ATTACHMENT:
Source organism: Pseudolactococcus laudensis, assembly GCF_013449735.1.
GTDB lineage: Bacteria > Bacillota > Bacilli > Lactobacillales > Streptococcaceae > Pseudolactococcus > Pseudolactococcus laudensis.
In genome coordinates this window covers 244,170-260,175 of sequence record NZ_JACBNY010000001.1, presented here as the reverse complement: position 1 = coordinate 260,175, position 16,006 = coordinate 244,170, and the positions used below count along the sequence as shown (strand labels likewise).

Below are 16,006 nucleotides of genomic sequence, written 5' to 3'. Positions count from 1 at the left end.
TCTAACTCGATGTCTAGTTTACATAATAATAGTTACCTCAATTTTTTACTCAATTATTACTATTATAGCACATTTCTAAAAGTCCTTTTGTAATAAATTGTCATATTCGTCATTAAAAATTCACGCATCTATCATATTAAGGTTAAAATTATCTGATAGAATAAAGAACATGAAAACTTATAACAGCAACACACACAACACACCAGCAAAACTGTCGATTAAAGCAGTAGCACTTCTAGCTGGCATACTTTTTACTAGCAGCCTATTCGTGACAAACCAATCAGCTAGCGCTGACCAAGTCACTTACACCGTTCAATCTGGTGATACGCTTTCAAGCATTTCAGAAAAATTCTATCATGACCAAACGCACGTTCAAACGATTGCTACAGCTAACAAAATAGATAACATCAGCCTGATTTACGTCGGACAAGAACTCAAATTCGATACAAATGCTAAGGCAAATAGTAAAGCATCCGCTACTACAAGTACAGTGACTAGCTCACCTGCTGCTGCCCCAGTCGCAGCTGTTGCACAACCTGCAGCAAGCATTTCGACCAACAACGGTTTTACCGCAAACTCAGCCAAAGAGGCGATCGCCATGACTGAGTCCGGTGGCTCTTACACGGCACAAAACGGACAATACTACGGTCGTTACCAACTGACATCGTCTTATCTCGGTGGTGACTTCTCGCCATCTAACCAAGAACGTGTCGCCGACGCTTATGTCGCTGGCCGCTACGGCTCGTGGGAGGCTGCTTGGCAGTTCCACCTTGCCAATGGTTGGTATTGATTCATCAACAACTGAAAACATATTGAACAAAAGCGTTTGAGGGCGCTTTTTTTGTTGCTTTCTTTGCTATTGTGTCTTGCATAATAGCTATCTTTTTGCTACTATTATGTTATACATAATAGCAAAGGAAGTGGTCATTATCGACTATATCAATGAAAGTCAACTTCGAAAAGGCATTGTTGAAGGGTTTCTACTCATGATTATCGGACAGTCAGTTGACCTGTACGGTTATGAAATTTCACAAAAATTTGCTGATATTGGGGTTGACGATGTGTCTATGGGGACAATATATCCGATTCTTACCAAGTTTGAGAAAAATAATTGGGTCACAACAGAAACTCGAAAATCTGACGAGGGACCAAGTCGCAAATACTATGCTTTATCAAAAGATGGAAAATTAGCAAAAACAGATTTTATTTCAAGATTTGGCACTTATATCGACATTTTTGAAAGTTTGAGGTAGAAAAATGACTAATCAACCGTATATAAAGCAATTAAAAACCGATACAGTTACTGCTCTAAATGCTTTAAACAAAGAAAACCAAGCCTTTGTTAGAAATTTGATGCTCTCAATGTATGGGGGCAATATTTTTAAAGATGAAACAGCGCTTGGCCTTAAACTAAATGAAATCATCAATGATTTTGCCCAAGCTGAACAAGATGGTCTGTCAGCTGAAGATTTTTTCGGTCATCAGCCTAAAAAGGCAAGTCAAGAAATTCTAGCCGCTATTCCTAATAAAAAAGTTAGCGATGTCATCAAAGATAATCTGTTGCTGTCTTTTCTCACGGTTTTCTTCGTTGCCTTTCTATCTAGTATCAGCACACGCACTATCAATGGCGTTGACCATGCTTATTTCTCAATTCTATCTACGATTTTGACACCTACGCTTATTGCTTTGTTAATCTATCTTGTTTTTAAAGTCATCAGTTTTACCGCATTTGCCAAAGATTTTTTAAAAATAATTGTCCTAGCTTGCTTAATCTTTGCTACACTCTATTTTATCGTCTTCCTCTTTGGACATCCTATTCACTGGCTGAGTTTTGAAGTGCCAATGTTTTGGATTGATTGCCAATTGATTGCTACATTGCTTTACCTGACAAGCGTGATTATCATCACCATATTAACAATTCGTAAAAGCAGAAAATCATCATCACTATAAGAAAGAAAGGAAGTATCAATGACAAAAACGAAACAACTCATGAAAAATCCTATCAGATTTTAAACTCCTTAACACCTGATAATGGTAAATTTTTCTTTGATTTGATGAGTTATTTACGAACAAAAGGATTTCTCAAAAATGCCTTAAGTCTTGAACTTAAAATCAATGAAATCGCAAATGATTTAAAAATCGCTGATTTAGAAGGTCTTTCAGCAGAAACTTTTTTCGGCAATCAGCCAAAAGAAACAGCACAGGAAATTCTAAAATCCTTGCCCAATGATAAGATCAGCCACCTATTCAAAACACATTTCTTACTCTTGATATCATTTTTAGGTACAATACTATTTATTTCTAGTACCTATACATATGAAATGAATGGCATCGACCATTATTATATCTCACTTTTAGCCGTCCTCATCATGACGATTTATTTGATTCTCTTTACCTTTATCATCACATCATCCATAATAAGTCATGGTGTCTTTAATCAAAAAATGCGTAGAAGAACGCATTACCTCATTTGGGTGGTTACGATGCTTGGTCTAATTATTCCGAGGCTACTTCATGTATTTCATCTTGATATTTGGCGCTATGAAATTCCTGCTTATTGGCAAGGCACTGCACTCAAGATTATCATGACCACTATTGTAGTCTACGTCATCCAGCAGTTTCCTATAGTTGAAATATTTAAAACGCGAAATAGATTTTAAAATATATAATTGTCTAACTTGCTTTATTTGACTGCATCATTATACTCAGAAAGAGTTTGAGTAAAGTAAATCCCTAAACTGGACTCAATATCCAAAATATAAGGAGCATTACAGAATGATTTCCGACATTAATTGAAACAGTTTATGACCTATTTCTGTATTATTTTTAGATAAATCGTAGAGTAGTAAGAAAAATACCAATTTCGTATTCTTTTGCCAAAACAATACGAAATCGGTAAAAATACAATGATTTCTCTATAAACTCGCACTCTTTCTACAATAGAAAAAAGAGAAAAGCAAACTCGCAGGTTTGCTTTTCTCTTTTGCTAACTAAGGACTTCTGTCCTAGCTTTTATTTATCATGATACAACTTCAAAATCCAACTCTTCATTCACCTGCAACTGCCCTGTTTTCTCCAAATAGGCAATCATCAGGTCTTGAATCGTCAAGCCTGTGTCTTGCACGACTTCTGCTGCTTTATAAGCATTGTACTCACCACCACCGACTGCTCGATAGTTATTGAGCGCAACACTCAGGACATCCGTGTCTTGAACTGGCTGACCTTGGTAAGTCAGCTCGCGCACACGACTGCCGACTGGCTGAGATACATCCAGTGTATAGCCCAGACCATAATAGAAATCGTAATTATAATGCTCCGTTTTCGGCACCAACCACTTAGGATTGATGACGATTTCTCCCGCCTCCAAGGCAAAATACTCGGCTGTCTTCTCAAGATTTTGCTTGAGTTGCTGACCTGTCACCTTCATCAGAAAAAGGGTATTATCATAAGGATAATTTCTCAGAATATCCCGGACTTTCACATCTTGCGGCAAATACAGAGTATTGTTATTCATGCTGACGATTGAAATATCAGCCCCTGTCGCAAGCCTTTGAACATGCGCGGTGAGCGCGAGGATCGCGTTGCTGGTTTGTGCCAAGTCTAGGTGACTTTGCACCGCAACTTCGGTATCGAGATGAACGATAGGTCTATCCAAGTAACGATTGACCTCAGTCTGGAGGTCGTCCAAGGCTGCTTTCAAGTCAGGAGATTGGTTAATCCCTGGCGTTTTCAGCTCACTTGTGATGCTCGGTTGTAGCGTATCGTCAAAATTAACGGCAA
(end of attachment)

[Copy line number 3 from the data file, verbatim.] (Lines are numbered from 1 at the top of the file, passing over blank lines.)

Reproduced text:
In genome coordinates this window covers 244,170-260,175 of sequence record NZ_JACBNY010000001.1, presented here as the reverse complement: position 1 = coordinate 260,175, position 16,006 = coordinate 244,170, and the positions used below count along the sequence as shown (strand labels likewise).